45149 CoOp Food, Battersea Co Op have won an award for their berries

Which UK supermarket earned British Growers crown for biggest growth in berry sales?

Produce Business report

To be named Retailer of the Year by the assocation whose members supply nearly all of the berries in UK supermarkets is no small feat.

Given the displays seen at some top retailers, the choice in 2023 by British Berry Growers might be surprising. But it is certainly warranted given the tremendous strides they’ve made year over year.

Co-op earned the honour courtesy of an incredible 22% growth in volume sales across all berry categories – strawberries, raspberries, blueberries, and blackberries. They beat out Marks & Spencer (+13%) and Lidl (6.7%) to take this year’s crown.   

“It’s been a fantastic year for the team, from being the first retailer to reveal it was providing 100% British strawberries for the King’s Coronation, to our ongoing support and close working relationships with our British growers and suppliers throughout the season,” said Mark Cloudy, Co-op buyer.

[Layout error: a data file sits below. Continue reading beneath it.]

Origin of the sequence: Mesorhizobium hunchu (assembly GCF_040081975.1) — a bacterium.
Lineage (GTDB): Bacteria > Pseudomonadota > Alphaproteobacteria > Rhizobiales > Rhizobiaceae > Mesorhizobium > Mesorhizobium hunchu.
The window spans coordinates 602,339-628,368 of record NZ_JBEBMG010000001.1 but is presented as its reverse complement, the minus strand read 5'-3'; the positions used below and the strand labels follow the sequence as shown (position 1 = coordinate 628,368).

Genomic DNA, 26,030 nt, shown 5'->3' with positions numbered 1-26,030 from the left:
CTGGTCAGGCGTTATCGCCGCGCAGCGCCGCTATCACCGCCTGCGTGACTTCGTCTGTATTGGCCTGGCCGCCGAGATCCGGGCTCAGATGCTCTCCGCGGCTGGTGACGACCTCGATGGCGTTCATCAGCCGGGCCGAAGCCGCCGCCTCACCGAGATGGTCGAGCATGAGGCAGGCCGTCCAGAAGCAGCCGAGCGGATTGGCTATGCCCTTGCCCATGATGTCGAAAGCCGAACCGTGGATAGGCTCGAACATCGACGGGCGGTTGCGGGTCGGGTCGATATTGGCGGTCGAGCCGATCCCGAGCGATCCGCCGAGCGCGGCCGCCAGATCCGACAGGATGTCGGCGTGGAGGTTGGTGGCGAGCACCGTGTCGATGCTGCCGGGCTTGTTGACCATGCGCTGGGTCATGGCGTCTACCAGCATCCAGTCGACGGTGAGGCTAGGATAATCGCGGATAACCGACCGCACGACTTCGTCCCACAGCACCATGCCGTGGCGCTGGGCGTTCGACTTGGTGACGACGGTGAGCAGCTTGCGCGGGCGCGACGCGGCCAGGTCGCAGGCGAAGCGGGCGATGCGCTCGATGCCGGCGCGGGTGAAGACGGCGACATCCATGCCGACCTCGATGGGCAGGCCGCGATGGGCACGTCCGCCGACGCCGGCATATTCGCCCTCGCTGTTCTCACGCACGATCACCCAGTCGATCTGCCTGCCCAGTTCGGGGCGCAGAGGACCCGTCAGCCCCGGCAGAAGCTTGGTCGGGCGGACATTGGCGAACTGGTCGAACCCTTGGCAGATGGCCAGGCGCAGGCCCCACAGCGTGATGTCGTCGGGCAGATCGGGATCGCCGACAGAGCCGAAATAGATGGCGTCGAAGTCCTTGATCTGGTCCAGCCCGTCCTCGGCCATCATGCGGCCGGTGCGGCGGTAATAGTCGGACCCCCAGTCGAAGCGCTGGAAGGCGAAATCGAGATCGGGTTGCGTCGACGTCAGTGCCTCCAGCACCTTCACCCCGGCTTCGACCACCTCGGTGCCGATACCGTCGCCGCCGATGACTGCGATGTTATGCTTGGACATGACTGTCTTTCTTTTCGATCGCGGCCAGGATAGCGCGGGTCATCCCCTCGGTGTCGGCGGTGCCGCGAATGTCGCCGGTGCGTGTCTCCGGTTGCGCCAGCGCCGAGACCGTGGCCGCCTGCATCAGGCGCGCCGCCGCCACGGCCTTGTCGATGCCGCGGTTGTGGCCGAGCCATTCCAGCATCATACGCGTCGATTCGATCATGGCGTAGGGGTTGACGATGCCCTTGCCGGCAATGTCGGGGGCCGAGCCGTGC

Nick Marston, Chairman of British Berry Growers, added: “Co-op’s commitment to buying British berries has been growing year on year. We are delighted to see Co-op ‘over-indexing’ on year-on-year growth. It’s an achievement we hope other retailers will emulate.”  

Surging sales

Co-op’s success is hardly a one-off. Berry sales have been robust since the spring, boasting a 7.7% increase through September, according to data from Kantar International. That absolutely smashed other fruit categories, which grew by just 0.8%. British Berry Growers not only credits the quality of the fruits but also price promotions and premium own-label lines for “encouraging shoppers to trade up.”

British Berry Growers also reports that value sales are also up more than 11% for all berries, outpacing overall fruit by more than 3% in value.

Raspberries, because of the high cost of production and labour shortages, were the only category to show dropoffs. And even with the recent run, other berries aren’t immune from inflation or costs, which have soared by more than 30% over the past two years. 

“Buying British over imported berries saves on food miles, and we know consumers want British where possible,” Marston said. “We’re delighted by the growth in sales and Co-op’s commitment to driving penetration in the category. It’s so important all our supermarkets get behind our growers.” 



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